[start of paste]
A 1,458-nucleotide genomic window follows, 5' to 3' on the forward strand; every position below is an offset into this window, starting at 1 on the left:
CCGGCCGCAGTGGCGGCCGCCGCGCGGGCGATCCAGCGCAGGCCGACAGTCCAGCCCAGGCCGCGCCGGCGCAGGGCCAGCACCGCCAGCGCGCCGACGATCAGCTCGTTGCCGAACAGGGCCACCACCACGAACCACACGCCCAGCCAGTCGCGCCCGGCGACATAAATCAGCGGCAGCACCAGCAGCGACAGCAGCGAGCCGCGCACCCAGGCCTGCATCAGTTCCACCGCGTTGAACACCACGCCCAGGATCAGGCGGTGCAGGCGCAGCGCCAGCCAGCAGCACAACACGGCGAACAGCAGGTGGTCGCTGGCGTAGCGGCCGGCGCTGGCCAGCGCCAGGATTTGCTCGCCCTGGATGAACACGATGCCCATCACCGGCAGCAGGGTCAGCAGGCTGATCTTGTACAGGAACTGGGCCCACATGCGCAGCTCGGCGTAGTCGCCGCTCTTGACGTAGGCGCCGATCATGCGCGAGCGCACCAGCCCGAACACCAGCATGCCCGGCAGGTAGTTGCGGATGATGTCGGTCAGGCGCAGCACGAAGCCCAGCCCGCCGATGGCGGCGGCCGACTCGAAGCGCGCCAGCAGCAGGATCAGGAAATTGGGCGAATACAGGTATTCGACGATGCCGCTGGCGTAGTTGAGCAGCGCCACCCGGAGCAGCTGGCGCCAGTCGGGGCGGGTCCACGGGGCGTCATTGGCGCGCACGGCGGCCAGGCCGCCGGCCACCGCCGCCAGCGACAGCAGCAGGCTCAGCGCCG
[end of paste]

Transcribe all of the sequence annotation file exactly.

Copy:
A 1,458-nucleotide genomic window follows, 5' to 3' on the forward strand; every position below is an offset into this window, starting at 1 on the left:
CCGGCCGCAGTGGCGGCCGCCGCGCGGGCGATCCAGCGCAGGCCGACAGTCCAGCCCAGGCCGCGCCGGCGCAGGGCCAGCACCGCCAGCGCGCCGACGATCAGCTCGTTGCCGAACAGGGCCACCACCACGAACCACACGCCCAGCCAGTCGCGCCCGGCGACATAAATCAGCGGCAGCACCAGCAGCGACAGCAGCGAGCCGCGCACCCAGGCCTGCATCAGTTCCACCGCGTTGAACACCACGCCCAGGATCAGGCGGTGCAGGCGCAGCGCCAGCCAGCAGCACAACACGGCGAACAGCAGGTGGTCGCTGGCGTAGCGGCCGGCGCTGGCCAGCGCCAGGATTTGCTCGCCCTGGATGAACACGATGCCCATCACCGGCAGCAGGGTCAGCAGGCTGATCTTGTACAGGAACTGGGCCCACATGCGCAGCTCGGCGTAGTCGCCGCTCTTGACGTAGGCGCCGATCATGCGCGAGCGCACCAGCCCGAACACCAGCATGCCCGGCAGGTAGTTGCGGATGATGTCGGTCAGGCGCAGCACGAAGCCCAGCCCGCCGATGGCGGCGGCCGACTCGAAGCGCGCCAGCAGCAGGATCAGGAAATTGGGCGAATACAGGTATTCGACGATGCCGCTGGCGTAGTTGAGCAGCGCCACCCGGAGCAGCTGGCGCCAGTCGGGGCGGGTCCACGGGGCGTCATTGGCGCGCACGGCGGCCAGGCCGCCGGCCACCGCCGCCAGCGACAGCAGCAGGCTCAGCGCCG